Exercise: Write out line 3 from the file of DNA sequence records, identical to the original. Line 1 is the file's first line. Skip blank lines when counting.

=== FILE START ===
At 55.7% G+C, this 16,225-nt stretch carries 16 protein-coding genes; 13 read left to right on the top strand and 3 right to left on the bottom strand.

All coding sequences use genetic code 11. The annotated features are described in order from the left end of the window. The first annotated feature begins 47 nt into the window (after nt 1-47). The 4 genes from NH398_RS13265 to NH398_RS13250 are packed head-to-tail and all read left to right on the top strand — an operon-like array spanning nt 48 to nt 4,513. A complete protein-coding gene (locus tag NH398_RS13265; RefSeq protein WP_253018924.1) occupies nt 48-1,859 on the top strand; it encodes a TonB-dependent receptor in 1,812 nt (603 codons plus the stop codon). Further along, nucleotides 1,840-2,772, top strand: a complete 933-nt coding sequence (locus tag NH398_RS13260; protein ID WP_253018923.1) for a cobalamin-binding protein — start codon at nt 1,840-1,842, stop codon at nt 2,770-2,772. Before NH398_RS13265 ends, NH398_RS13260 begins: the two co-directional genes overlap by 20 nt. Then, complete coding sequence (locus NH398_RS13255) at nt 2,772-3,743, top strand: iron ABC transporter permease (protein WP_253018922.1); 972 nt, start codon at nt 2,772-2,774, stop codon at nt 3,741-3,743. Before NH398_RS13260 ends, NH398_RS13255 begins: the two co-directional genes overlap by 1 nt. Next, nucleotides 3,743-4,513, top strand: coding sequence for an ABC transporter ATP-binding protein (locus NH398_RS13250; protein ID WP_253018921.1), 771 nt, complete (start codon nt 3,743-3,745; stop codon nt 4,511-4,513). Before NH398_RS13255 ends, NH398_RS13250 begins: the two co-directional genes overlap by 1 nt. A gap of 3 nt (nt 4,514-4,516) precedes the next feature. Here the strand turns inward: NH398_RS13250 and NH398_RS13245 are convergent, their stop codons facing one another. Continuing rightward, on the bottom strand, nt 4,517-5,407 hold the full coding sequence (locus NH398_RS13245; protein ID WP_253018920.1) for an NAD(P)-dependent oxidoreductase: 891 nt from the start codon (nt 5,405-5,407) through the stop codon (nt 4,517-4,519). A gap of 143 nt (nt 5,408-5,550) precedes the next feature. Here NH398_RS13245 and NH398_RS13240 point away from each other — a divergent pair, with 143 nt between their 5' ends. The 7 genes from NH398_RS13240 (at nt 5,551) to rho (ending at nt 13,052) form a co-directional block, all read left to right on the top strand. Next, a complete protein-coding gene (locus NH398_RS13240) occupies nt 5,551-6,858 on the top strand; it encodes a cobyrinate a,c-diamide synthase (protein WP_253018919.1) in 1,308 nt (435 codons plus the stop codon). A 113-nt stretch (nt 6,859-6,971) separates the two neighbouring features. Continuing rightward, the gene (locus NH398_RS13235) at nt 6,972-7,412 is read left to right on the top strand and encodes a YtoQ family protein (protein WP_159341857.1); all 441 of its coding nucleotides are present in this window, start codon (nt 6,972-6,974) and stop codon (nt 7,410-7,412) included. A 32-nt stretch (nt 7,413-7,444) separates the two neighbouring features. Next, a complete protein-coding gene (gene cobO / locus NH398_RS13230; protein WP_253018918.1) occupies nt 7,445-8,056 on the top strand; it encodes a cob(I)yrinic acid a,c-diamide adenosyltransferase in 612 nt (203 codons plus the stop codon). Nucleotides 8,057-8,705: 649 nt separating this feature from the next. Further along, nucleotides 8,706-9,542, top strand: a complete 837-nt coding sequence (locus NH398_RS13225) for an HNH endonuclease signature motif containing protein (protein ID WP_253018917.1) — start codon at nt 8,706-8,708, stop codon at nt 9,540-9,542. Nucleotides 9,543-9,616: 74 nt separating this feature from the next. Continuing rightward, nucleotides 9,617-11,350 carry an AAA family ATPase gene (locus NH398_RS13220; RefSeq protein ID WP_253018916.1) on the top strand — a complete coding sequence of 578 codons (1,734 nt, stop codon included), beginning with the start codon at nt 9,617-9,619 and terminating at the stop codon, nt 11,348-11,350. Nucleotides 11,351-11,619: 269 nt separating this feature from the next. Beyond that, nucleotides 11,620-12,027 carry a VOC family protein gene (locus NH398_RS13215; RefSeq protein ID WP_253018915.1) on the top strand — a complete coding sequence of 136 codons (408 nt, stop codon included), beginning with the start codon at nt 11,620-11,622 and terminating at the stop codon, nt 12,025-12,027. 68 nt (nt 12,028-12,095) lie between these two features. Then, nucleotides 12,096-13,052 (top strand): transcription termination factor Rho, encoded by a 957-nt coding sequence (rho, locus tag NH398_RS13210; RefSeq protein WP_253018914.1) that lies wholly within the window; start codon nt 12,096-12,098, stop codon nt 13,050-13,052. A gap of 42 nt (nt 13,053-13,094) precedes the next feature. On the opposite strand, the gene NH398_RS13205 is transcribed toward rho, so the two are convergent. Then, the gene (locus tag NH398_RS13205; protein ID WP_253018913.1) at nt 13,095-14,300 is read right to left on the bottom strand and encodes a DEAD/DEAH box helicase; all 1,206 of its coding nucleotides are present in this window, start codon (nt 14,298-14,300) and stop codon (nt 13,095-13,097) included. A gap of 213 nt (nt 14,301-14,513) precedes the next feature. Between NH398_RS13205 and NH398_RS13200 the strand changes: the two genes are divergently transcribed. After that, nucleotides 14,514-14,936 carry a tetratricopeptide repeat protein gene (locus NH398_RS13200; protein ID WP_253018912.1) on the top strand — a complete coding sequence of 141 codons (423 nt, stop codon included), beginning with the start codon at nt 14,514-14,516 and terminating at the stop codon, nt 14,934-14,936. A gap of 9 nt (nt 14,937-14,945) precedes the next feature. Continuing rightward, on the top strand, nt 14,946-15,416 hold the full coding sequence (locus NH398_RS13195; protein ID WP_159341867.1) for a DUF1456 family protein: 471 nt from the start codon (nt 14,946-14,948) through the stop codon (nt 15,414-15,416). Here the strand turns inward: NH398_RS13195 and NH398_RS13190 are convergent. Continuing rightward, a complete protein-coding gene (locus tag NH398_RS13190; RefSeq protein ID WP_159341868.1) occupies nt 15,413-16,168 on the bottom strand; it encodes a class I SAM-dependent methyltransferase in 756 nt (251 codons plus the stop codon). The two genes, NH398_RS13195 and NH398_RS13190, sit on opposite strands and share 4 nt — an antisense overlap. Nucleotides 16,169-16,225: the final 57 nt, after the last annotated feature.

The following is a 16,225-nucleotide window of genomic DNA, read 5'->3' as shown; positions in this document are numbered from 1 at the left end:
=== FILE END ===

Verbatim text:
The following is a 16,225-nucleotide window of genomic DNA, read 5'->3' as shown; positions in this document are numbered from 1 at the left end: